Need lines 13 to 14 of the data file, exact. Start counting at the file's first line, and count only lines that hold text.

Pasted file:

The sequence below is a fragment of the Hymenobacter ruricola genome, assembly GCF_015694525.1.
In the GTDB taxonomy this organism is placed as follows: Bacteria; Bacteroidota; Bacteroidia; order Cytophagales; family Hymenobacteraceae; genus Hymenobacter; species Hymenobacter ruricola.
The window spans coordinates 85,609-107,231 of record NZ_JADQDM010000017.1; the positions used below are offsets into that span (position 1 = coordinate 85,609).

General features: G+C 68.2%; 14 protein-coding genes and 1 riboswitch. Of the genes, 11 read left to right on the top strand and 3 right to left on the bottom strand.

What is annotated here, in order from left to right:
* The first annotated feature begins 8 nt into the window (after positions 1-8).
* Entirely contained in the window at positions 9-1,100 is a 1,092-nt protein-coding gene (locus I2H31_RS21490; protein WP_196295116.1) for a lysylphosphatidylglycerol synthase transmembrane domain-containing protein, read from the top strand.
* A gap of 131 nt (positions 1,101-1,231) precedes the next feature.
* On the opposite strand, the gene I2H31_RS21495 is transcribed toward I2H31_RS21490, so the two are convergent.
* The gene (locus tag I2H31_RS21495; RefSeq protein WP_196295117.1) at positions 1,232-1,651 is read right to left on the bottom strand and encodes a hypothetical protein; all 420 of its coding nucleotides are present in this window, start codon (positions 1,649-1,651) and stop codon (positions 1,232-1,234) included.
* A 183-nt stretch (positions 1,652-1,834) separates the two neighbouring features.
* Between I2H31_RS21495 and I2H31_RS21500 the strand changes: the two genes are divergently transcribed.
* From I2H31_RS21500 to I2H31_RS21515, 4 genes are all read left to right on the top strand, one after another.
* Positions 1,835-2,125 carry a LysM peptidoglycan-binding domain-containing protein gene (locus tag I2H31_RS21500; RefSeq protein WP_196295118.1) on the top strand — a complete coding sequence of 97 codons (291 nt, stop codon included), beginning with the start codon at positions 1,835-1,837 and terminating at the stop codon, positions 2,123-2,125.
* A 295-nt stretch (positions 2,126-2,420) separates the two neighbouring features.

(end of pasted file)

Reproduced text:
* From I2H31_RS21500 to I2H31_RS21515, 4 genes are all read left to right on the top strand, one after another.
* Positions 1,835-2,125 carry a LysM peptidoglycan-binding domain-containing protein gene (locus tag I2H31_RS21500; RefSeq protein WP_196295118.1) on the top strand — a complete coding sequence of 97 codons (291 nt, stop codon included), beginning with the start codon at positions 1,835-1,837 and terminating at the stop codon, positions 2,123-2,125.